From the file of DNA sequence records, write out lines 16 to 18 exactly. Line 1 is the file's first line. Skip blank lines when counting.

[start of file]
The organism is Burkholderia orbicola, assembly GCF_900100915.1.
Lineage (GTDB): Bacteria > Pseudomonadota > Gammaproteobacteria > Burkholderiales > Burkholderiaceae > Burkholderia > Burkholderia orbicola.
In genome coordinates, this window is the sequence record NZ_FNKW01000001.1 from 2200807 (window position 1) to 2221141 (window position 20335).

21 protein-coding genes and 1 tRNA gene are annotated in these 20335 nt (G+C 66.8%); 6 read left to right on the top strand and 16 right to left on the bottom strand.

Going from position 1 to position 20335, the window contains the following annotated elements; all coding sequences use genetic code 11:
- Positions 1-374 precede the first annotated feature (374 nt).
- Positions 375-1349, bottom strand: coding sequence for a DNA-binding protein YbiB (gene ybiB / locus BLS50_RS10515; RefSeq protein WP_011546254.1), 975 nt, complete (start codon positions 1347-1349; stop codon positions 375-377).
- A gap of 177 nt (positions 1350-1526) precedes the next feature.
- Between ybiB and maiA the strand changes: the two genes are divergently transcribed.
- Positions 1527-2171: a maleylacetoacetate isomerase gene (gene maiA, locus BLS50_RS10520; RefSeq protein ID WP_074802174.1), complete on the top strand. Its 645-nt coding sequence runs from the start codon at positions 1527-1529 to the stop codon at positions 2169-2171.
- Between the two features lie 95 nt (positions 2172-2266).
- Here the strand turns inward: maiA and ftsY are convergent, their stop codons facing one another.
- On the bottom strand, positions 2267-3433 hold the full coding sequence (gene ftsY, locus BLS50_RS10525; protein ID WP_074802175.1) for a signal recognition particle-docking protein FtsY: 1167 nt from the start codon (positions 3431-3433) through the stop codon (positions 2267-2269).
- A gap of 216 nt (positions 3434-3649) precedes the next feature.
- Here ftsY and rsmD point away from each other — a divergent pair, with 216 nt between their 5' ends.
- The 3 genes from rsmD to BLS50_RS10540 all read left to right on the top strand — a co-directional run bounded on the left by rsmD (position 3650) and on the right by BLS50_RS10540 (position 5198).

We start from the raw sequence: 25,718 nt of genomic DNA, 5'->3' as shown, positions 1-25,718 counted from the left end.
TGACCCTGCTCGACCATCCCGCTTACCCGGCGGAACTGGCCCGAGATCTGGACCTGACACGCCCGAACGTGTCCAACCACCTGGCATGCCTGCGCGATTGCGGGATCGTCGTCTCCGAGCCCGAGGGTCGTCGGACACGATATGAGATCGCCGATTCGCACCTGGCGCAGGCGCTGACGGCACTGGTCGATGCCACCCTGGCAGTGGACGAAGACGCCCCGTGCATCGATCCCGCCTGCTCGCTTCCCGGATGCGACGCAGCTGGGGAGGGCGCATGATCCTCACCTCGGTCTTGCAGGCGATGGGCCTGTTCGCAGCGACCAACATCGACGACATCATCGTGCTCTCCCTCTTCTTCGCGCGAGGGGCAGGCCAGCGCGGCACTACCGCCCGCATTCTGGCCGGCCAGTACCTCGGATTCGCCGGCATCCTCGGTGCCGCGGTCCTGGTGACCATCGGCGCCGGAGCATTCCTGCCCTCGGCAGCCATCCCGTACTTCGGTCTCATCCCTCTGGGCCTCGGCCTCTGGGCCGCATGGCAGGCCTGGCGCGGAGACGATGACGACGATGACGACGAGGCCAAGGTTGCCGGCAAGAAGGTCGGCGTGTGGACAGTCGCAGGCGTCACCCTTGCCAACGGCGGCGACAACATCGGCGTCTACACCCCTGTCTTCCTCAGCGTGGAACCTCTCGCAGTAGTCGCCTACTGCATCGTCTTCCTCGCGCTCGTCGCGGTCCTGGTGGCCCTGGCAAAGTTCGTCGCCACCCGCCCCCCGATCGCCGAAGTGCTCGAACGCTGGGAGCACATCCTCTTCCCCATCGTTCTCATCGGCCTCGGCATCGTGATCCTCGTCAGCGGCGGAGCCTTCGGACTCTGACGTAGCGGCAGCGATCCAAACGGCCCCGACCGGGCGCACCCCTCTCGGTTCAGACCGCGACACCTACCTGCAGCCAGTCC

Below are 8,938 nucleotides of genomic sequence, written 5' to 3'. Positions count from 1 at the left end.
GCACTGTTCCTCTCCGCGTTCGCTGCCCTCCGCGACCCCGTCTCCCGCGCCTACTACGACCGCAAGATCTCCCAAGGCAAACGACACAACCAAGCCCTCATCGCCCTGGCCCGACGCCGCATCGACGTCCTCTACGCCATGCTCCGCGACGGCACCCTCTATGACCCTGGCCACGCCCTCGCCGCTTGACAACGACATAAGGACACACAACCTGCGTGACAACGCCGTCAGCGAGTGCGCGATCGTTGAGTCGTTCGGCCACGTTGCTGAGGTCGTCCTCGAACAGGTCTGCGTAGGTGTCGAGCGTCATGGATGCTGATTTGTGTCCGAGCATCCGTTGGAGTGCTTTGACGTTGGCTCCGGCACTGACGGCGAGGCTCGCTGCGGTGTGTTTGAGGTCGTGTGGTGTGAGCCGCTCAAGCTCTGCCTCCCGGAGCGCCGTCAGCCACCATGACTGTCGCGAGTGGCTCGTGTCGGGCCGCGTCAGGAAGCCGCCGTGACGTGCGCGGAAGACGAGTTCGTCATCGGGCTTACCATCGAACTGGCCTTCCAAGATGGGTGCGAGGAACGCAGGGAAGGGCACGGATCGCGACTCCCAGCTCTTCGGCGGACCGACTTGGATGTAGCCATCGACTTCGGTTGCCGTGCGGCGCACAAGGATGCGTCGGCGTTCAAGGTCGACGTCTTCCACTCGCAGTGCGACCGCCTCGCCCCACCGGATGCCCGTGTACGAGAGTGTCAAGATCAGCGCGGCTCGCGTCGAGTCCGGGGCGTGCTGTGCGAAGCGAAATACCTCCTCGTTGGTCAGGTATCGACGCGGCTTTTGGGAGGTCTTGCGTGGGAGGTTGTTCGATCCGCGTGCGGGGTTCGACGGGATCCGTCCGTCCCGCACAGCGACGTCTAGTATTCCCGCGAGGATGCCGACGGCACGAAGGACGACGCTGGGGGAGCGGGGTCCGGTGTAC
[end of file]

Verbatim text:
- The 3 genes from rsmD to BLS50_RS10540 all read left to right on the top strand — a co-directional run bounded on the left by rsmD (position 3650) and on the right by BLS50_RS10540 (position 5198).

We start from the raw sequence: 25,718 nt of genomic DNA, 5'->3' as shown, positions 1-25,718 counted from the left end.
TGACCCTGCTCGACCATCCCGCTTACCCGGCGGAACTGGCCCGAGATCTGGACCTGACACGCCCGAACGTGTCCAACCACCTGGCATGCCTGCGCGATTGCGGGATCGTCGTCTCCGAGCCCGAGGGTCGTCGGACACGATATGAGATCGCCGATTCGCACCTGGCGCAGGCGCTGACGGCACTGGTCGATGCCACCCTGGCAGTGGACGAAGACGCCCCGTGCATCGATCCCGCCTGCTCGCTTCCCGGATGCGACGCAGCTGGGGAGGGCGCATGATCCTCACCTCGGTCTTGCAGGCGATGGGCCTGTTCGCAGCGACCAACATCGACGACATCATCGTGCTCTCCCTCTTCTTCGCGCGAGGGGCAGGCCAGCGCGGCACTACCGCCCGCATTCTGGCCGGCCAGTACCTCGGATTCGCCGGCATCCTCGGTGCCGCGGTCCTGGTGACCATCGGCGCCGGAGCATTCCTGCCCTCGGCAGCCATCCCGTACTTCGGTCTCATCCCTCTGGGCCTCGGCCTCTGGGCCGCATGGCAGGCCTGGCGCGGAGACGATGACGACGATGACGACGAGGCCAAGGTTGCCGGCAAGAAGGTCGGCGTGTGGACAGTCGCAGGCGTCACCCTTGCCAACGGCGGCGACAACATCGGCGTCTACACCCCTGTCTTCCTCAGCGTGGAACCTCTCGCAGTAGTCGCCTACTGCATCGTCTTCCTCGCGCTCGTCGCGGTCCTGGTGGCCCTGGCAAAGTTCGTCGCCACCCGCCCCCCGATCGCCGAAGTGCTCGAACGCTGGGAGCACATCCTCTTCCCCATCGTTCTCATCGGCCTCGGCATCGTGATCCTCGTCAGCGGCGGAGCCTTCGGACTCTGACGTAGCGGCAGCGATCCAAACGGCCCCGACCGGGCGCACCCCTCTCGGTTCAGACCGCGACACCTACCTGCAGCCAGTCC